The health club is no longer just a place to attain physical fitness, typically they offer a range of activities that hint at spiritual and mental wholeness too. These therapies can include eastern philosophy and so-called New Age spirituality. With growing numbers of Britons choosing to search for a fit body, mind and spirit in the gym - some churches have begun running Alpha classes in health clubs rather than church halls.
What is it that attracts huge numbers to join health clubs? What range of services do they offer? And what, if anything, can churches learn?
It's ironic that while many people in the Western world seem obsessed with looking youthful, slimming and developing tone and muscle on their torso that many others are obese. Governments in much of Western Europe as well as in the United States, consider the number of people who are unhealthily overweight has reached crisis levels.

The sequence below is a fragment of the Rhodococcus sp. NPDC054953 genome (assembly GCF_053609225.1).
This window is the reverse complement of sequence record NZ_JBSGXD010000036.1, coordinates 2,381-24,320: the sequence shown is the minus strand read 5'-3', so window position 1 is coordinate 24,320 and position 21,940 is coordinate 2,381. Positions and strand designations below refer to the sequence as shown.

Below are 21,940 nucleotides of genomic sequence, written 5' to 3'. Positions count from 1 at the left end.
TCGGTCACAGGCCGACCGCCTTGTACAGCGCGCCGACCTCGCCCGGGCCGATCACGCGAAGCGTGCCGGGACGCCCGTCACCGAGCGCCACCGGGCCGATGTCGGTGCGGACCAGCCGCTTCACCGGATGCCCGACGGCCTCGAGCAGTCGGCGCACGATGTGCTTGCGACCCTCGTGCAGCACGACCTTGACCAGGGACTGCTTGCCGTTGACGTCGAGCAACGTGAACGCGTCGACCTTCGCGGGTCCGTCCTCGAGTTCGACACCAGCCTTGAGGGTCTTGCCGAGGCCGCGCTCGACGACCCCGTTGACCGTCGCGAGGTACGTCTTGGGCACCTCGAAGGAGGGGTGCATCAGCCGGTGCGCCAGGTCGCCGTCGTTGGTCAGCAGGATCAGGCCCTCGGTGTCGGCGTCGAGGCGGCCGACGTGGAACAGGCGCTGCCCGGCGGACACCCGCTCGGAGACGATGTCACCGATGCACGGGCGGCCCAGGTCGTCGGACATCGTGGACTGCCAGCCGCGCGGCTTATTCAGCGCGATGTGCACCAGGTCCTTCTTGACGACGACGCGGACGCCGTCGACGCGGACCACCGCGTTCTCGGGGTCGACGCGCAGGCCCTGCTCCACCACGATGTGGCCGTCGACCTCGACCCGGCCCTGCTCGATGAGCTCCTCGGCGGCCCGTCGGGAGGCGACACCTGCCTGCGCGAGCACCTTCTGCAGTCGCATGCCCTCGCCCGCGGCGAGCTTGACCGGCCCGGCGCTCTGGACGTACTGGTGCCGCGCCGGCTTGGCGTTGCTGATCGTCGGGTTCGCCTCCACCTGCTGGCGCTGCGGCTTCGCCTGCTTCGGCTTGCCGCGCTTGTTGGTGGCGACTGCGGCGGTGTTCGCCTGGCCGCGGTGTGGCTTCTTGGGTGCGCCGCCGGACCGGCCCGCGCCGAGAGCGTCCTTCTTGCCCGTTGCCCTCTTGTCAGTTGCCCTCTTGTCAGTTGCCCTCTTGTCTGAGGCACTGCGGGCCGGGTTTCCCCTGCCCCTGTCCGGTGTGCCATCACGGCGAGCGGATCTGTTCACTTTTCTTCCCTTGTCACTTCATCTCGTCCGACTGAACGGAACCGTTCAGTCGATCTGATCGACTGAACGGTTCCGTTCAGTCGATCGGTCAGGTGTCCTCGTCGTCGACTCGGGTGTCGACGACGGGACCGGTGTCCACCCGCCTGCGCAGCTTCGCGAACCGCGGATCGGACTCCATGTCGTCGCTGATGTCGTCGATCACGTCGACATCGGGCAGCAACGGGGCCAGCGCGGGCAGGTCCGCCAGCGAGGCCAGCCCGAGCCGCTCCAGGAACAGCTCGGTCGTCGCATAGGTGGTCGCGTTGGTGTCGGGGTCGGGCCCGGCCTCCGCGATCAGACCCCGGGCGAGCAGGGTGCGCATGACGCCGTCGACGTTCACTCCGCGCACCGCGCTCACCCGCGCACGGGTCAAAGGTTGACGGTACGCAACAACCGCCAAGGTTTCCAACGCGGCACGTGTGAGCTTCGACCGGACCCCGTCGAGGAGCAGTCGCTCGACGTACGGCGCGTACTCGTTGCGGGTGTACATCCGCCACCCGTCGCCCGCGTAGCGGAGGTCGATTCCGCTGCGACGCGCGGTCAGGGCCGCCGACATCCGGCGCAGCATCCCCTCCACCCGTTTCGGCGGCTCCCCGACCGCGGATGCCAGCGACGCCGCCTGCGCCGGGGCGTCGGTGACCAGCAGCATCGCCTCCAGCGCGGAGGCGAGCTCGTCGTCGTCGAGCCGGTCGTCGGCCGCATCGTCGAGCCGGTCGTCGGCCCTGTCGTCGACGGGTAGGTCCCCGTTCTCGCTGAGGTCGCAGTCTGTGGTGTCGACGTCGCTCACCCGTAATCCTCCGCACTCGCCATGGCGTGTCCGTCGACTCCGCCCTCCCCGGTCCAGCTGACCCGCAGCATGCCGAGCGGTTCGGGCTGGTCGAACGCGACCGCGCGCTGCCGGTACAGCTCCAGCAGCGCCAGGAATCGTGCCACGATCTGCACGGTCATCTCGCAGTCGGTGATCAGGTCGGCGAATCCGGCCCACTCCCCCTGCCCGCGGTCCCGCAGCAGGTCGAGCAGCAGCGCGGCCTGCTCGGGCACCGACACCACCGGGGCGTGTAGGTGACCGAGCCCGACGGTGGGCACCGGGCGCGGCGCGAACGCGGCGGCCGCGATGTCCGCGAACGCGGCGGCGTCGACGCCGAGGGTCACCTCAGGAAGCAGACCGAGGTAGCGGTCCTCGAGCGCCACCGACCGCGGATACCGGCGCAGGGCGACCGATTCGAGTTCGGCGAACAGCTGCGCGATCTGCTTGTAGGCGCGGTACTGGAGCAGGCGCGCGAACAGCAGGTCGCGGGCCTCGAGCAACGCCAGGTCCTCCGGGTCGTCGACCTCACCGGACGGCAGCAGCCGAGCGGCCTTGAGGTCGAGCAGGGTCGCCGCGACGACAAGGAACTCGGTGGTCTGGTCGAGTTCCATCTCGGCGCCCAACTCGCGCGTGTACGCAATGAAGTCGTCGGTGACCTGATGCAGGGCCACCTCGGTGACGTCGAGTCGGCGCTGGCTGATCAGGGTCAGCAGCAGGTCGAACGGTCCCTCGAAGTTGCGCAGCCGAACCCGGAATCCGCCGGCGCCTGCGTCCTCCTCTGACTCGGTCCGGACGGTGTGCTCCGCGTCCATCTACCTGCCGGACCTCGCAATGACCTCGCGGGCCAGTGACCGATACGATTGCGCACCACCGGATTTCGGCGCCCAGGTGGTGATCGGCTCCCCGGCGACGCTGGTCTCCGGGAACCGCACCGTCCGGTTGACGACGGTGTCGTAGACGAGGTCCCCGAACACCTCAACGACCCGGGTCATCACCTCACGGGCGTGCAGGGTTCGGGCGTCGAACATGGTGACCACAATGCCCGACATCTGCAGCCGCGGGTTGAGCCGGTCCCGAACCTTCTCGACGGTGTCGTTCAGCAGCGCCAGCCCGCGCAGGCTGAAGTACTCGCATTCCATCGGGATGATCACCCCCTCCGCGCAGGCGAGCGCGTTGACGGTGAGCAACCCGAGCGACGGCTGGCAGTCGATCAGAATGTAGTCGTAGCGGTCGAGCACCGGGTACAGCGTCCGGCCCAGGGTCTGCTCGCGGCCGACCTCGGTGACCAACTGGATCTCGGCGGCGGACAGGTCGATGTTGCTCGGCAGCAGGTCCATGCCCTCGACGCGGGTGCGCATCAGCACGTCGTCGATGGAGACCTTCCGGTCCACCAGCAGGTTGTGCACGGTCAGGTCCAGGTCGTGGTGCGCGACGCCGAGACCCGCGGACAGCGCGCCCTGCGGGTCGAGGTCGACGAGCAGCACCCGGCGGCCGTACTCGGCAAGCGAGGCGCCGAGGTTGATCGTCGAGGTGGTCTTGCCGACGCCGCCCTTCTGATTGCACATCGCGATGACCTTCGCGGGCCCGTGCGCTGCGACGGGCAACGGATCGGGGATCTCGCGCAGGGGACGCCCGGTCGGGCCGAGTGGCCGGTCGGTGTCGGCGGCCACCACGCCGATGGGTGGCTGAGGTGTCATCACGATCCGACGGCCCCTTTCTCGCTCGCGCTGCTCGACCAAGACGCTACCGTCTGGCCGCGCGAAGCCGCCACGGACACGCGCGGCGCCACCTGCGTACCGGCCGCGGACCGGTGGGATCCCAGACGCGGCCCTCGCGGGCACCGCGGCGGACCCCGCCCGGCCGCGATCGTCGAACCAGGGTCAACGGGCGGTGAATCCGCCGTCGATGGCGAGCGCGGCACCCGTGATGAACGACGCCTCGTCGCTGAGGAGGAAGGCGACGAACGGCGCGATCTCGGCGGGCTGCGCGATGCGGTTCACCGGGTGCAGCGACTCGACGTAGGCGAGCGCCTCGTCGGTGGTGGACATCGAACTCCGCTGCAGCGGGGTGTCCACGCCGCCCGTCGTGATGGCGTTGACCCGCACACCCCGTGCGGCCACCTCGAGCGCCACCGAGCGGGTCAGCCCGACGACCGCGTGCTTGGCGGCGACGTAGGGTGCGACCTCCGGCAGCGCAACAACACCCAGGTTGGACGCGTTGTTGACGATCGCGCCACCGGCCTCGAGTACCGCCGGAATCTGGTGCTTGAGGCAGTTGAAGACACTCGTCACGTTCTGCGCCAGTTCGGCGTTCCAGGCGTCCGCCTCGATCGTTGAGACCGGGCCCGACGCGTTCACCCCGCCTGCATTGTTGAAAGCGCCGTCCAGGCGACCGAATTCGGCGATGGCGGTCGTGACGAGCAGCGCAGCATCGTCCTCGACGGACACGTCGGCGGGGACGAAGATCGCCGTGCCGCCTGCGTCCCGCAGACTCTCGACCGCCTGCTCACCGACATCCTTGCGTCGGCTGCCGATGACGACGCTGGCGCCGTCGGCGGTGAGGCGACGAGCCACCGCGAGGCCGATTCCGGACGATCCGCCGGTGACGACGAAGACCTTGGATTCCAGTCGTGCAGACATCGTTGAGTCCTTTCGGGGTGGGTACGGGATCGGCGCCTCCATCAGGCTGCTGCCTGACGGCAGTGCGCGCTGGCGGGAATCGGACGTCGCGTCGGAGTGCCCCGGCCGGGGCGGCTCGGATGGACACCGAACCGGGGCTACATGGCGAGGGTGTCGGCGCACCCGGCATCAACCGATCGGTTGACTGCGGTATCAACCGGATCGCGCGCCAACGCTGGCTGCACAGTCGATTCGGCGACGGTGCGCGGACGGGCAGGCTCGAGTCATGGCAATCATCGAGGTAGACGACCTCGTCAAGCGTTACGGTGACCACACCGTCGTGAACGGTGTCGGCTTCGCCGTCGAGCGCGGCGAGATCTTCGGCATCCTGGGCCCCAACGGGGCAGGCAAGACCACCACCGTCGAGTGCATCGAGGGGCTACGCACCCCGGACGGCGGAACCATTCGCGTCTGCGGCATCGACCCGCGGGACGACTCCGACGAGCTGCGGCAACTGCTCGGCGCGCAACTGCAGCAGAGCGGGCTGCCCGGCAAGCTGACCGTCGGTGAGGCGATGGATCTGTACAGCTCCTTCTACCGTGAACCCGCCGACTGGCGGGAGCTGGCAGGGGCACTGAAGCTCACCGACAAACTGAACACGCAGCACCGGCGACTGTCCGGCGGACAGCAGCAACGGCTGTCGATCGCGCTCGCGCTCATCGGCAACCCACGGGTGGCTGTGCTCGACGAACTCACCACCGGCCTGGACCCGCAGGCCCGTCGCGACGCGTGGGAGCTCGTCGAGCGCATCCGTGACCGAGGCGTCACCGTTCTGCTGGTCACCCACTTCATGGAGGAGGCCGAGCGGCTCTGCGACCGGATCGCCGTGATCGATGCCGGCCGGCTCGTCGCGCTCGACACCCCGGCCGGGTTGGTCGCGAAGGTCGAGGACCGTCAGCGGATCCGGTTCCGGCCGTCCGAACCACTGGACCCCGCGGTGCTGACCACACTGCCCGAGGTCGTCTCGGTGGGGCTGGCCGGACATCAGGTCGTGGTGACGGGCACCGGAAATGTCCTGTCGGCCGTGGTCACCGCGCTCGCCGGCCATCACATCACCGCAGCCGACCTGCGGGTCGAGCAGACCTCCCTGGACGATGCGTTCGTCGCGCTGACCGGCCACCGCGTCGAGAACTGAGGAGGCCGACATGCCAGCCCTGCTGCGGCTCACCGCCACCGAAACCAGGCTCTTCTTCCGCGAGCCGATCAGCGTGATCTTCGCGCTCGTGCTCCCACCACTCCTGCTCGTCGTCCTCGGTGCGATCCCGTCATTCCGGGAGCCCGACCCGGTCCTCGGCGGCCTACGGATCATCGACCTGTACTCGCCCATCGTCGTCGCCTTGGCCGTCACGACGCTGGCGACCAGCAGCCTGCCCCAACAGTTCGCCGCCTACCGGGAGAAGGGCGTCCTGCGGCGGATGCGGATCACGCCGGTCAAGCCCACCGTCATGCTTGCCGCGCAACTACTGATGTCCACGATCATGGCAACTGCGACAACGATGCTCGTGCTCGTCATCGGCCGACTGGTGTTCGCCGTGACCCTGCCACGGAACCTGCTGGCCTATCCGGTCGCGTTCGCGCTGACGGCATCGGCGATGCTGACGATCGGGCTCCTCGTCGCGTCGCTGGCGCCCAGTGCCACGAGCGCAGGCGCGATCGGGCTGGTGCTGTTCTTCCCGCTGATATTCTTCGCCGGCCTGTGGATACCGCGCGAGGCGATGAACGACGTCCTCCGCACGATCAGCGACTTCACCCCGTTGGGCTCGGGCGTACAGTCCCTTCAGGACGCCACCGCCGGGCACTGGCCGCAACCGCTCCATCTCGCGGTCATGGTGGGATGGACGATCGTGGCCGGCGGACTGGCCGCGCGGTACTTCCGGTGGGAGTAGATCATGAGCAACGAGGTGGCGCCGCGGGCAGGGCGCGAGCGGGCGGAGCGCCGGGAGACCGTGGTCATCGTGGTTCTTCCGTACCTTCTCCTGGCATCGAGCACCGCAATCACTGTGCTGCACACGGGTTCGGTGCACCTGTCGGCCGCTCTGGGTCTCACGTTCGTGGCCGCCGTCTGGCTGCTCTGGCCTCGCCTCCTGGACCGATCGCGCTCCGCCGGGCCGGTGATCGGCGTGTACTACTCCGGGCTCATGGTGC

Last spring the UK government issued a directive urging the nation to take control of its own health. We have been bombarded by adverts warning us to reduce our salt and sugar intake, while the chief medical officer, Sir Liam Donaldson, tells you and me to eat five portions of fruit and vegetables daily, along with two litres of water a day. The final component in getting a healthy body is exercise. Five sessions of moderate exercise, each of 30 minutes duration each week, is the advice.
Millions of Britons have unhealthy lifestyles – and many need to supplement their low levels of exercise. While government does not say we have to use gyms to achieve our weekly exercise quota, health clubs and leisure centres are playing an increasingly important part in helping to keep the nation fit, particularly following calls for tax incentives and reduced health club prices to allow wider access.